Beyond BIM explores the vast and under-explored design potential undertaken by information modeling. Through a series of investigations grounded in the analysis of built work, interviews with leading practitioners, and speculative projects, the author catalogs the practical advantages and theoretical implications of exploiting BIM as a primary tool for design innovation. Organized by information type, such as geographic data, local code, or materials, each chapter suggests a realm of knowledge that can be harvested and imported into BIM to give meaningful specificity to architectural form and space. While highly sustainable, the work documented and envisioned in this book moves well beyond ‘normalization,’ to reveal inventive takes on contemporary practice.
Beyond BIM serves as a primary resource for professional architects from practice, researchers and designers engaged in information related spatial design processes, as well as students and faculties of architecture schools in search of BIM design inspiration. Likewise, those highly attuned to computation and unconventional ways of creating form and space, particularly built outcomes that utilize BIM, will find this book meaningful and essential.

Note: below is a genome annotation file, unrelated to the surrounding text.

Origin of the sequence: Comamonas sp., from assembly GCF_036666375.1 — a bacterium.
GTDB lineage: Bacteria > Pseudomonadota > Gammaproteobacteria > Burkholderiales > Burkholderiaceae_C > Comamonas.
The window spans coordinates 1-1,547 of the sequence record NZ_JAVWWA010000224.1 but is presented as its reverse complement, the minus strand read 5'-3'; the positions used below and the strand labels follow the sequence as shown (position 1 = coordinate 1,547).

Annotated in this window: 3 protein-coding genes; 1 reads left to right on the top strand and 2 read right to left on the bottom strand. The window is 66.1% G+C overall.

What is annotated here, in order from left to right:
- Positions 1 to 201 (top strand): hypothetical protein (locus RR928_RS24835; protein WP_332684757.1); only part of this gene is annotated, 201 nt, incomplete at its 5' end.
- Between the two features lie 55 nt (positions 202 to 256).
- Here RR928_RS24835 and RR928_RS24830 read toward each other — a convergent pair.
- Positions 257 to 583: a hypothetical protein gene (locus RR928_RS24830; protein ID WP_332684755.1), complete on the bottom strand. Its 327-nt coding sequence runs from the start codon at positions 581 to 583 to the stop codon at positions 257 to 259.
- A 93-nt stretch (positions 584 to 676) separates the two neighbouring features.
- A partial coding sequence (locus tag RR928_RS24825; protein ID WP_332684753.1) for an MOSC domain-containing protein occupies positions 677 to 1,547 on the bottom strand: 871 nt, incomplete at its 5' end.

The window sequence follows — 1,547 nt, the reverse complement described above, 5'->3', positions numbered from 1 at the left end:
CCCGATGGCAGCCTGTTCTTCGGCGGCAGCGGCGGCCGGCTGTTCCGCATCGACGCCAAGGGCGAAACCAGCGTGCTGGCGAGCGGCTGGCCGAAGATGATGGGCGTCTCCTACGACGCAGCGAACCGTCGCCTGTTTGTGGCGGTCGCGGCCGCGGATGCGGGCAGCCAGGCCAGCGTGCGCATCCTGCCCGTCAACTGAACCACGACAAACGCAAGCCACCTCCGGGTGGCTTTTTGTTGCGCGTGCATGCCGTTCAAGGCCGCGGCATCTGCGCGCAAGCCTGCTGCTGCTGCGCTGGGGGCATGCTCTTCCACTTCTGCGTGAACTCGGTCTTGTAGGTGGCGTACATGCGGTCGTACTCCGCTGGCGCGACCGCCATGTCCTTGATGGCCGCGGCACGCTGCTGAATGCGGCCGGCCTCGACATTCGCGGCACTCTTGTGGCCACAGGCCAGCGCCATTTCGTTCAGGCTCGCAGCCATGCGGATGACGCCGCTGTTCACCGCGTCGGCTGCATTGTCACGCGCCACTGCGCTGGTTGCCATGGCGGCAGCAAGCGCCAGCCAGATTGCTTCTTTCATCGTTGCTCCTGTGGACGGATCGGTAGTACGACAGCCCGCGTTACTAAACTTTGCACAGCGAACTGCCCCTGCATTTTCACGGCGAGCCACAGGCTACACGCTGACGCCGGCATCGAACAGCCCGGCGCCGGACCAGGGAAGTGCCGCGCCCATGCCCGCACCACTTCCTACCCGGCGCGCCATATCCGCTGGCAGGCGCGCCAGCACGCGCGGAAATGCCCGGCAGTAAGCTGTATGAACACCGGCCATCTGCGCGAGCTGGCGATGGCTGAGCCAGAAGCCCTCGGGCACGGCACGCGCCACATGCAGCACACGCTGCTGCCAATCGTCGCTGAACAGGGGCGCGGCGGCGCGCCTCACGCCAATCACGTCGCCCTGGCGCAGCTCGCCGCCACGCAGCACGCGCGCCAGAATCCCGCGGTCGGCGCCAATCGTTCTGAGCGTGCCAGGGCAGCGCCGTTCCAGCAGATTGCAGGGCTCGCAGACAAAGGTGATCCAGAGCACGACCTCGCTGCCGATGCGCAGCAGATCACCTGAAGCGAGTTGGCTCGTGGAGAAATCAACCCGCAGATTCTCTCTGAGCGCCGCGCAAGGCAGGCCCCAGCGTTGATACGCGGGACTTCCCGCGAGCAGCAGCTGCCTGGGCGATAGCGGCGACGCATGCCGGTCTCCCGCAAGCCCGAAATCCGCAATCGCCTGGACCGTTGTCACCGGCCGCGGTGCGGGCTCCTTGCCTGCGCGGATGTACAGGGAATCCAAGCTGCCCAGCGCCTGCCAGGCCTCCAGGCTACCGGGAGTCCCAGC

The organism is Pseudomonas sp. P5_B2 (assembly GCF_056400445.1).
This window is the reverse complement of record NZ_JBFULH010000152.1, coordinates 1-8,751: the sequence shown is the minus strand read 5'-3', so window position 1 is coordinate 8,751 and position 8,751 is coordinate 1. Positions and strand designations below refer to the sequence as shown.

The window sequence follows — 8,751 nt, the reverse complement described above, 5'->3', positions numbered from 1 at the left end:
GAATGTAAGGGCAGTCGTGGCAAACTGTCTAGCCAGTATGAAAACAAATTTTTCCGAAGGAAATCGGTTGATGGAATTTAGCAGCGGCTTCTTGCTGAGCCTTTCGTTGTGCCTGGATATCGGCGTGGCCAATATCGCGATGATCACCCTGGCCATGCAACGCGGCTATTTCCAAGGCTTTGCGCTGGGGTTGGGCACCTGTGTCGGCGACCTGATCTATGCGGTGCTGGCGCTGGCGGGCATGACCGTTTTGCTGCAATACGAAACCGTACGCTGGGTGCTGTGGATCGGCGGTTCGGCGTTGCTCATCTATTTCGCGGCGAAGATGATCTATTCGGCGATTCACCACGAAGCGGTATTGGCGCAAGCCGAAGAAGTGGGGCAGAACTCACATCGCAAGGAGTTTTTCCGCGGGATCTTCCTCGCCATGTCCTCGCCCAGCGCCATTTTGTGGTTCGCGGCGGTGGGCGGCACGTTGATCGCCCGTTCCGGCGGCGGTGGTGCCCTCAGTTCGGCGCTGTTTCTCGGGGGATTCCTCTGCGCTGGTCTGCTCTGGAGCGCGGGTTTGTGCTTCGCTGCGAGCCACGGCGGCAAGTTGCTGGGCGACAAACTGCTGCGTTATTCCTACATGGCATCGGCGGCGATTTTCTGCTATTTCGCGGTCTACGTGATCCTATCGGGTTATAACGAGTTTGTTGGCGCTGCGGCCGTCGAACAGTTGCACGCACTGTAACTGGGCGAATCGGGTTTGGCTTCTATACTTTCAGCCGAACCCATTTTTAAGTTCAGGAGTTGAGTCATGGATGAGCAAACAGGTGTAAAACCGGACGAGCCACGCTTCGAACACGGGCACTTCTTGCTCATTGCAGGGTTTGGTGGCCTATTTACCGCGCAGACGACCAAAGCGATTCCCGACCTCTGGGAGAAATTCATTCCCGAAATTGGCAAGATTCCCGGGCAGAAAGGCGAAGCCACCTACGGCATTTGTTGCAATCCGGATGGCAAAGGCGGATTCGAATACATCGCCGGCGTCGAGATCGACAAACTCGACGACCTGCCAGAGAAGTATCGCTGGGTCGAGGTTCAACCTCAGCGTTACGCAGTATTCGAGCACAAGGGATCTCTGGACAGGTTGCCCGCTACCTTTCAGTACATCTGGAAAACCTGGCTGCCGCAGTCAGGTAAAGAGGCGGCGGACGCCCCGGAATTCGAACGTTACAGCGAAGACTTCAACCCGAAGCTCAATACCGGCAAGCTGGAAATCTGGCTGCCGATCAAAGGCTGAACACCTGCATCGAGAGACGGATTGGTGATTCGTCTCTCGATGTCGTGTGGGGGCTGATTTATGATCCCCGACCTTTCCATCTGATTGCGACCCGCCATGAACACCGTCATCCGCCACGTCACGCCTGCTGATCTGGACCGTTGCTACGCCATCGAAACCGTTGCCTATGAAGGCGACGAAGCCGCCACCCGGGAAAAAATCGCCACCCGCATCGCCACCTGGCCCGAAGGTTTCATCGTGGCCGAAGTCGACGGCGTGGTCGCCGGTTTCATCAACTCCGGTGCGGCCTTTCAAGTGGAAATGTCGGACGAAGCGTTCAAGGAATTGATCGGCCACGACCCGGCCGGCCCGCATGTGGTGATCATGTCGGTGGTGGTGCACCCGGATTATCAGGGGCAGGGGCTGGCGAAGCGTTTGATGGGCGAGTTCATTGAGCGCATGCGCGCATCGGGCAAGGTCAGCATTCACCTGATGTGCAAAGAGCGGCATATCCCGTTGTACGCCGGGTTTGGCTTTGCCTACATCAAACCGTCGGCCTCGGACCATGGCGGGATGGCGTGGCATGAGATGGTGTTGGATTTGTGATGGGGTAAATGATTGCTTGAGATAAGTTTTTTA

Foreword by Peggy Deamer Introduction 1. Cultural Data Scott Marble 2. Point Taken Elena Manferdini 3. Environmental Fact or Fiction Jeanne Gang 4. Material Practice Julie Eizenberg 5. Geomimicry Greg Lynn 6. BIM Landscape Diana Balmori 7. Data Central Marc Fornes 8. bigBIM Christopher Sharples & John Cerone Conclusion